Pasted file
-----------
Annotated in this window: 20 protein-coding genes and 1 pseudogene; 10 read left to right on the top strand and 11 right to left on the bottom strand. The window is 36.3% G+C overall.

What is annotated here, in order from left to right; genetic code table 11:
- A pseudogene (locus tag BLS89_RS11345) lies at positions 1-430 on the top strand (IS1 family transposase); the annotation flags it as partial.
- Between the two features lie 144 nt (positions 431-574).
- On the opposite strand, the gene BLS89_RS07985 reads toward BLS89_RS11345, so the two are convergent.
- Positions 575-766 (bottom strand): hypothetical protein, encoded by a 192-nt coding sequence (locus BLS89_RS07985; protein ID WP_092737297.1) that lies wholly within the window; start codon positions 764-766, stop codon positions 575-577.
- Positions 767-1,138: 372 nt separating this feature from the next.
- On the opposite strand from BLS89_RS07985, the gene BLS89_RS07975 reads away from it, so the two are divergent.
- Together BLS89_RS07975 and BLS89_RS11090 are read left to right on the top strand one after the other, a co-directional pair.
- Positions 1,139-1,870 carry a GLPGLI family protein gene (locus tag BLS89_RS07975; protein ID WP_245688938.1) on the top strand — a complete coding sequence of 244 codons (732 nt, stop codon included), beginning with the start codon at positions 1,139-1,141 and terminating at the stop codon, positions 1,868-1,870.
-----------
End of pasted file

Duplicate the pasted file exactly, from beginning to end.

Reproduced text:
Annotated in this window: 20 protein-coding genes and 1 pseudogene; 10 read left to right on the top strand and 11 right to left on the bottom strand. The window is 36.3% G+C overall.

What is annotated here, in order from left to right; genetic code table 11:
- A pseudogene (locus tag BLS89_RS11345) lies at positions 1-430 on the top strand (IS1 family transposase); the annotation flags it as partial.
- Between the two features lie 144 nt (positions 431-574).
- On the opposite strand, the gene BLS89_RS07985 reads toward BLS89_RS11345, so the two are convergent.
- Positions 575-766 (bottom strand): hypothetical protein, encoded by a 192-nt coding sequence (locus BLS89_RS07985; protein ID WP_092737297.1) that lies wholly within the window; start codon positions 764-766, stop codon positions 575-577.
- Positions 767-1,138: 372 nt separating this feature from the next.
- On the opposite strand from BLS89_RS07985, the gene BLS89_RS07975 reads away from it, so the two are divergent.
- Together BLS89_RS07975 and BLS89_RS11090 are read left to right on the top strand one after the other, a co-directional pair.
- Positions 1,139-1,870 carry a GLPGLI family protein gene (locus tag BLS89_RS07975; protein ID WP_245688938.1) on the top strand — a complete coding sequence of 244 codons (732 nt, stop codon included), beginning with the start codon at positions 1,139-1,141 and terminating at the stop codon, positions 1,868-1,870.